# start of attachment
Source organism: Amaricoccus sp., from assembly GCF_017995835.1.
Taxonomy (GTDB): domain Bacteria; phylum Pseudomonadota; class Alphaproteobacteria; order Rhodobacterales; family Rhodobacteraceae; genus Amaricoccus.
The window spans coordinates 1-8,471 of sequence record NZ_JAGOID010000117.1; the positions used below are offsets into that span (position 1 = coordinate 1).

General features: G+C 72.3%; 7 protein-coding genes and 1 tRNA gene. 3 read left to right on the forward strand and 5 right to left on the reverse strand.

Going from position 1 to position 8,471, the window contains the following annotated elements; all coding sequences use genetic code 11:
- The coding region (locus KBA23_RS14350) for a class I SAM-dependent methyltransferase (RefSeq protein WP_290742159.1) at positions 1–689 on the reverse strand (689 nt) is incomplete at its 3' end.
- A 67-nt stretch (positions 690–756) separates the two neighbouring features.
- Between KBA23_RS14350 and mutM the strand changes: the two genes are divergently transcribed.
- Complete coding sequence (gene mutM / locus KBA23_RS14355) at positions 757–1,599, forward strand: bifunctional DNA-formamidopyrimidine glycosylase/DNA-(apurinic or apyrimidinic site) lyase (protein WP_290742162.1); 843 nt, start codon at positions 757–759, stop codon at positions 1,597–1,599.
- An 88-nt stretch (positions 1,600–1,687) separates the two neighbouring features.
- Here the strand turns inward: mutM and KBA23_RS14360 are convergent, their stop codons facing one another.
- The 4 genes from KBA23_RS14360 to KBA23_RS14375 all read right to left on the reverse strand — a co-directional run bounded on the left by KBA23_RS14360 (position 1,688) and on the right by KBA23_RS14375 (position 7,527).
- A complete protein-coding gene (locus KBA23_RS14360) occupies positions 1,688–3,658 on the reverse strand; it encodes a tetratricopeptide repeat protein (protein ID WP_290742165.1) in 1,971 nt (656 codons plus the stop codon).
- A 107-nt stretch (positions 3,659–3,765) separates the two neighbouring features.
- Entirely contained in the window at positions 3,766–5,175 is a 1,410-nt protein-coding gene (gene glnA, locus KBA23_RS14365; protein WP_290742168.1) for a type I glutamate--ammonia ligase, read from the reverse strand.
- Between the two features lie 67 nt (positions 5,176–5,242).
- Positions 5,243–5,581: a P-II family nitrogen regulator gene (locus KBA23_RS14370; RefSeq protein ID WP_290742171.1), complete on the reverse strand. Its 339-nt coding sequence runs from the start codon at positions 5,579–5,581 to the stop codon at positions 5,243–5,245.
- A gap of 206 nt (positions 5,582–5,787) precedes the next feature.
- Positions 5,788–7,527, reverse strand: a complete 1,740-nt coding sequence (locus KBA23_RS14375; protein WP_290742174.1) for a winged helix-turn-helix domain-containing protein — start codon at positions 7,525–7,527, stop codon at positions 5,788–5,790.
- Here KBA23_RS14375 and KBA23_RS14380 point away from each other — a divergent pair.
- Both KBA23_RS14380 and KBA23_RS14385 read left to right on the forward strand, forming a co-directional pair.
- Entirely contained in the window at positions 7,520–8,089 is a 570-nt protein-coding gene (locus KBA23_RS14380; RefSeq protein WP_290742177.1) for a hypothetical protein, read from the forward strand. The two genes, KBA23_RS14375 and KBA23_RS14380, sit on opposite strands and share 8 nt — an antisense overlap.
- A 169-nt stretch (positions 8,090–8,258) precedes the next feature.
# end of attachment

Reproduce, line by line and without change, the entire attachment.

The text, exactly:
Source organism: Amaricoccus sp., from assembly GCF_017995835.1.
Taxonomy (GTDB): domain Bacteria; phylum Pseudomonadota; class Alphaproteobacteria; order Rhodobacterales; family Rhodobacteraceae; genus Amaricoccus.
The window spans coordinates 1-8,471 of sequence record NZ_JAGOID010000117.1; the positions used below are offsets into that span (position 1 = coordinate 1).

General features: G+C 72.3%; 7 protein-coding genes and 1 tRNA gene. 3 read left to right on the forward strand and 5 right to left on the reverse strand.

Going from position 1 to position 8,471, the window contains the following annotated elements; all coding sequences use genetic code 11:
- The coding region (locus KBA23_RS14350) for a class I SAM-dependent methyltransferase (RefSeq protein WP_290742159.1) at positions 1–689 on the reverse strand (689 nt) is incomplete at its 3' end.
- A 67-nt stretch (positions 690–756) separates the two neighbouring features.
- Between KBA23_RS14350 and mutM the strand changes: the two genes are divergently transcribed.
- Complete coding sequence (gene mutM / locus KBA23_RS14355) at positions 757–1,599, forward strand: bifunctional DNA-formamidopyrimidine glycosylase/DNA-(apurinic or apyrimidinic site) lyase (protein WP_290742162.1); 843 nt, start codon at positions 757–759, stop codon at positions 1,597–1,599.
- An 88-nt stretch (positions 1,600–1,687) separates the two neighbouring features.
- Here the strand turns inward: mutM and KBA23_RS14360 are convergent, their stop codons facing one another.
- The 4 genes from KBA23_RS14360 to KBA23_RS14375 all read right to left on the reverse strand — a co-directional run bounded on the left by KBA23_RS14360 (position 1,688) and on the right by KBA23_RS14375 (position 7,527).
- A complete protein-coding gene (locus KBA23_RS14360) occupies positions 1,688–3,658 on the reverse strand; it encodes a tetratricopeptide repeat protein (protein ID WP_290742165.1) in 1,971 nt (656 codons plus the stop codon).
- A 107-nt stretch (positions 3,659–3,765) separates the two neighbouring features.
- Entirely contained in the window at positions 3,766–5,175 is a 1,410-nt protein-coding gene (gene glnA, locus KBA23_RS14365; protein WP_290742168.1) for a type I glutamate--ammonia ligase, read from the reverse strand.
- Between the two features lie 67 nt (positions 5,176–5,242).
- Positions 5,243–5,581: a P-II family nitrogen regulator gene (locus KBA23_RS14370; RefSeq protein ID WP_290742171.1), complete on the reverse strand. Its 339-nt coding sequence runs from the start codon at positions 5,579–5,581 to the stop codon at positions 5,243–5,245.
- A gap of 206 nt (positions 5,582–5,787) precedes the next feature.
- Positions 5,788–7,527, reverse strand: a complete 1,740-nt coding sequence (locus KBA23_RS14375; protein WP_290742174.1) for a winged helix-turn-helix domain-containing protein — start codon at positions 7,525–7,527, stop codon at positions 5,788–5,790.
- Here KBA23_RS14375 and KBA23_RS14380 point away from each other — a divergent pair.
- Both KBA23_RS14380 and KBA23_RS14385 read left to right on the forward strand, forming a co-directional pair.
- Entirely contained in the window at positions 7,520–8,089 is a 570-nt protein-coding gene (locus KBA23_RS14380; RefSeq protein WP_290742177.1) for a hypothetical protein, read from the forward strand. The two genes, KBA23_RS14375 and KBA23_RS14380, sit on opposite strands and share 8 nt — an antisense overlap.
- A 169-nt stretch (positions 8,090–8,258) precedes the next feature.